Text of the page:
The King of Chess in St. Louis

| 0 | Chess Players

At first glance, Charles Lawton displays nothing extraordinary: deliberate gait, quiet voice, slight smile.

"Call me Charles," he says on introduction.

But around St. Louis chess boards, he is "The Man."

Lawton, 56, of University City, is the only local player invited to the U.S. Chess Championship, which begins today in St. Louis. He is the second-highest-ranked player in Missouri and has reached the level of national master.

When he recently walked unexpectedly into the St. Louis Chess Club and Scholastic Center, it did not take long for every player to pause, watch him for a few moments, then pay respects:

"Hey, Charles." "How's it goin', Charles?" "Are you playing tonight, Charles?"

And it did not take long for the deliberate, quiet Lawton to become the confident, charming Lawton — making jokes at his own expense and breaking into a laugh that is part chuckle, part cackle and completely contagious.

"I think I'm the hospitality player," he said with a grin. "I was invited so everyone could be guaranteed at least one win in the tournament."

True, Lawton is the lowest-ranked player in this competition. But don't think for a blink Lawton is aiming for anything less than victory.

"Every chess player is driven by ego and thinks they can win any match against any opponent," Lawton said. "If you don't believe in yourself, why should anyone else?"

Lawton grew up in the Carr Square area near downtown St. Louis, known as "The Village." His father held two jobs; his mother raised four children and volunteered in the community.
He attended St. Patrick's elementary school and then went to St. Louis University High, where he accidentally ran into chess while killing time in the school pool hall.

"I saw two guys playing: Jim McLaughlin and Doug McClintock. I didn't know how to play, but I'd always been good at board games. So I said, 'I can beat you guys.' They showed me the moves and gave me two weeks to practice. After two weeks, I went back and played them — and they kicked my butt."

Instead of retreating, Lawton charged. He read chess strategy books and played his two schoolmates regularly. Soon, it took them longer to win. Then, he started beating them.

From then on, chess became Lawton's passion.

"I was playing so much and reading about it so much that my dad, more than once, would tell me to go outside with my two younger brothers and hit the baseball. When I'd get in trouble, I'd get my chess board taken away as punishment."

After high school, Lawton joined the Navy. He worked on nuclear submarines — and his chess skills. "I played a lot of chess in the Navy. In one 12-month period, I was at sea for 10 months. There was a whole lot of time to play," he said.

Lawton's curiosity also spurred him to pick up other hobbies: sky diving, hang gliding and tennis. "If people want to know what kind of person I am, I tell them that I've truly enjoyed being on ships that sink and jumping out of perfectly good airplanes."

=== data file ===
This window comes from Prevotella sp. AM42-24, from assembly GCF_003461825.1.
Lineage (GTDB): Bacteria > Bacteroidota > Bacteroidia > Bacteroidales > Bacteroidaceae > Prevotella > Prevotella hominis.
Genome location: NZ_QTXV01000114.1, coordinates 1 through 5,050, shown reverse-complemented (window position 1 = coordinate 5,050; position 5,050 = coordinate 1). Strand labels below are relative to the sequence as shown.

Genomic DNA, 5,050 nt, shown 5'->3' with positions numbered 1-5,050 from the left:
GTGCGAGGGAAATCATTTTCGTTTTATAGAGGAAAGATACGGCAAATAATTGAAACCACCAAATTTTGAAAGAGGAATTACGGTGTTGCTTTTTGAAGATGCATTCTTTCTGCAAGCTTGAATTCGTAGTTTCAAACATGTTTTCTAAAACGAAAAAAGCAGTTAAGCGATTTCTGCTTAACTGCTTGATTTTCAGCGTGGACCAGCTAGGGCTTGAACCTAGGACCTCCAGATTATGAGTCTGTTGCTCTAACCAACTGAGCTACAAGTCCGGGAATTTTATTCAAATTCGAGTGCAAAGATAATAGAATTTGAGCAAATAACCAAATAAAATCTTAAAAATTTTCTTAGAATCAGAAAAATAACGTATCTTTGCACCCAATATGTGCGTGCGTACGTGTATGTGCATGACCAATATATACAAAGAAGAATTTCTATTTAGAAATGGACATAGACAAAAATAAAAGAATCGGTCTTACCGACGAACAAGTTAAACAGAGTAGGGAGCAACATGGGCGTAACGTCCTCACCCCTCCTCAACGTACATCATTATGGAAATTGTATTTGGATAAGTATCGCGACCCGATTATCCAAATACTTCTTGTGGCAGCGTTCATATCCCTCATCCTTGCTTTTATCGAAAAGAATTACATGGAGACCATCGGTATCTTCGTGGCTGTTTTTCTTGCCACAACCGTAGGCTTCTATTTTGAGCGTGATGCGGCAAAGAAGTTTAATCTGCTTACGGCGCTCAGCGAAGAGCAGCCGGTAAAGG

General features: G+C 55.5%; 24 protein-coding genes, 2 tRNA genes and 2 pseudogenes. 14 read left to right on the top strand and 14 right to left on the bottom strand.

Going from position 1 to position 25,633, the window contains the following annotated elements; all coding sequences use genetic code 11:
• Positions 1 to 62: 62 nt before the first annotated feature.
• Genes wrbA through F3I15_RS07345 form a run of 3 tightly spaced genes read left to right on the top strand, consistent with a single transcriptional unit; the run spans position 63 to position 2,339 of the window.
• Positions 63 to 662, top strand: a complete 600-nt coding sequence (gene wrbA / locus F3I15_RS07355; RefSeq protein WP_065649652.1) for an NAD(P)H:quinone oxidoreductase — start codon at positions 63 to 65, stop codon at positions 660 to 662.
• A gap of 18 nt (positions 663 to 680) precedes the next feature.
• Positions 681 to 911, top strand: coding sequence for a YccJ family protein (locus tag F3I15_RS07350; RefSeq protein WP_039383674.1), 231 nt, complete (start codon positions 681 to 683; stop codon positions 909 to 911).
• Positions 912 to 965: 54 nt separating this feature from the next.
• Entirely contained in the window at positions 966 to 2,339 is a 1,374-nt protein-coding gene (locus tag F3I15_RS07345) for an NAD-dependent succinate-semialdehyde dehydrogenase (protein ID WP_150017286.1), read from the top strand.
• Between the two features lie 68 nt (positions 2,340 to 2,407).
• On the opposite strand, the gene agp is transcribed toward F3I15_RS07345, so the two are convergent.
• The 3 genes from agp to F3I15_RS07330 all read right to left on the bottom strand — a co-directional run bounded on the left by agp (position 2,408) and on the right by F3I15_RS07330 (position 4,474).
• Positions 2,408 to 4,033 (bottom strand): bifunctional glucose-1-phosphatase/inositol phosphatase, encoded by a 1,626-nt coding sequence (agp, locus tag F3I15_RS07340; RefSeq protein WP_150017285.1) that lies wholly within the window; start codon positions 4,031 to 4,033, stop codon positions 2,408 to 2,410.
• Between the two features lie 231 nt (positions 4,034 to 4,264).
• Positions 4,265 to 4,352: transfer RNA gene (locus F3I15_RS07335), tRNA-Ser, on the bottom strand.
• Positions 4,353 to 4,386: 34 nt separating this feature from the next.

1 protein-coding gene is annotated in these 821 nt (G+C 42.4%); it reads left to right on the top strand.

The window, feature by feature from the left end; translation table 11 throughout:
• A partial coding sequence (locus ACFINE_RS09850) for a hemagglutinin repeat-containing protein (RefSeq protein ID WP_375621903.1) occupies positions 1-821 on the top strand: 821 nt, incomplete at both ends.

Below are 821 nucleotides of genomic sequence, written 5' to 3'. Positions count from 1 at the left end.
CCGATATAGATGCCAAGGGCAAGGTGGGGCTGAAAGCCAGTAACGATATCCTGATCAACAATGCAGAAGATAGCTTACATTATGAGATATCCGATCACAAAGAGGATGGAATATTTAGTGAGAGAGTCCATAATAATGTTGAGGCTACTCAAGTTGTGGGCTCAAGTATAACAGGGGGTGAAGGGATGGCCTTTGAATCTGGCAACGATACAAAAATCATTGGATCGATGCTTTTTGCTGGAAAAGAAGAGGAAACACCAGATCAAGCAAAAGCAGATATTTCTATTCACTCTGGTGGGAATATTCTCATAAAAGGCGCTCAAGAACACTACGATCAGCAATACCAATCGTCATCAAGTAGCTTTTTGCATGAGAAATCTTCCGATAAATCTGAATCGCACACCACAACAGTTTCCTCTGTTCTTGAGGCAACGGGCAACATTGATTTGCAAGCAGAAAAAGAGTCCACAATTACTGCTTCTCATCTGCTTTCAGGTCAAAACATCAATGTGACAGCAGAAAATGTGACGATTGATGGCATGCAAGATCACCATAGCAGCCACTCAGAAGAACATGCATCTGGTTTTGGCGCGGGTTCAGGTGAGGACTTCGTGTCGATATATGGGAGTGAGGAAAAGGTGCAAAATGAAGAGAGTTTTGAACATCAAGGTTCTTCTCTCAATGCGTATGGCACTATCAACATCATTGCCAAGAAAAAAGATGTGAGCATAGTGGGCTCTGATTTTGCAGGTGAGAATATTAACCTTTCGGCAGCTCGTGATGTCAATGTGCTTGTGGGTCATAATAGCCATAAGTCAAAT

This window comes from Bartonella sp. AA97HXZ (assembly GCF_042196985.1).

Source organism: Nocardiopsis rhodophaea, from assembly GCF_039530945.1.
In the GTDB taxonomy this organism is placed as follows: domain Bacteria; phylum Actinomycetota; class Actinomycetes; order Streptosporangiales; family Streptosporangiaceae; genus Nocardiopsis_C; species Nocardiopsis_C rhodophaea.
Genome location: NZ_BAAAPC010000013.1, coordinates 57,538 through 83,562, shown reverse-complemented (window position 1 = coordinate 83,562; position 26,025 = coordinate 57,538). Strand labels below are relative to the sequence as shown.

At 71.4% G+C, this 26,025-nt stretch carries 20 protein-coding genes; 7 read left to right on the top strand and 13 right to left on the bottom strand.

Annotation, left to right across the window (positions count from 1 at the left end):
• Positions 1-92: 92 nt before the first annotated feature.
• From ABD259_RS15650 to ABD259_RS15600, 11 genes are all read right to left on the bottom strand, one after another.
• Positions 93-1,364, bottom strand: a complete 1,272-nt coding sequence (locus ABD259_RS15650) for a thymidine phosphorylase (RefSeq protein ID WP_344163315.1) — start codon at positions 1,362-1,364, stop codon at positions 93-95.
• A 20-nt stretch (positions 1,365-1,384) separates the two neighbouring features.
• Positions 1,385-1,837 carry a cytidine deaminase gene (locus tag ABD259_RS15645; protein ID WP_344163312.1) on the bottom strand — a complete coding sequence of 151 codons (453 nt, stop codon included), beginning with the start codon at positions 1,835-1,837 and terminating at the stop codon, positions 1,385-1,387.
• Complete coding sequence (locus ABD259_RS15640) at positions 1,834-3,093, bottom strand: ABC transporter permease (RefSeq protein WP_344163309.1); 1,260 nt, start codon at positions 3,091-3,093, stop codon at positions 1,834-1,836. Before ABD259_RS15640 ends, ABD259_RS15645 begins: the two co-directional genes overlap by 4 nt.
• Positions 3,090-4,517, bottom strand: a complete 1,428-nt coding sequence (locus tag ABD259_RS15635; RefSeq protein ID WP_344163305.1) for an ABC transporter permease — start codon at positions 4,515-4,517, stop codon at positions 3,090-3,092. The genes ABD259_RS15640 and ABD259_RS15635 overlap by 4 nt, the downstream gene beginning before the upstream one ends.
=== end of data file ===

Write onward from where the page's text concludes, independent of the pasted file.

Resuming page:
When not sitting at a board, Lawton collects comic books and reads science-fiction novels. He also enjoys cooking. "If I find some dish I like, then I learn how to cook it myself," he explained matter-of-factly.

After his discharge from the Navy in 1976, Lawton went to the University of Missouri-St. Louis for two years before being hired at BioMerieux Inc., a pharmaceutical company in Hazelwood, in 1979. He took night classes at Washington University and earned a bachelor's degree in electrical technology. He now is the company's primary engineer.

Lawton is the only black player in this tournament; there is only one black grandmaster, Maurice Ashley, in the United States. "It takes a lot of money to travel ... and play in all the tournaments. A lot of people can't afford that," Lawton said.

Lawton said his pursuit of an engineering career realistically ended his chance of becoming a national force in chess.

"There were two ways I could go: Get a job or play chess for a living. I decided to become an engineer."

That's not to say Lawton forgot the game. He played in local tournaments and was at his peak in 1990, when he competed in the U.S. Open in Las Vegas. There, he scored his greatest victory: A draw — against Gata Kamsky.

For the uninitiated, Kamsky (who is playing here this week) is the top U.S. player and a world-title contender.

"He knew, and everyone knew, he was lost in that game," Lawton said. "I offered him a draw, and he quickly took it."

Local player Greg Williams, 59, has played Lawton a number of times over the years. He is pleased Lawton is playing in this week's tournament.

"Charles has been such a big influence on chess players in St. Louis. He's been the force in town for such a long time," Williams said.

A few years ago, Lawton served as the guru-mentor to young players who met to play at the St. Louis Bread Company in the Delmar Loop.

"I love watching young players develop," he said. "The game teaches them how to plan, how to think logically, how to persevere. And in chess, you have to be willing to lose to get better. You don't get better by just playing people you can beat all the time.

"That's a lot like the way life works," Lawton said.

Finally, when asked whether he will remind Kamsky this week of their 1990 match, some of that chess player ego Lawton mentioned made an appearance.

"I won't have to remind him," Lawton said with quiet pride. "He'll remember it, as soon as he sees me."

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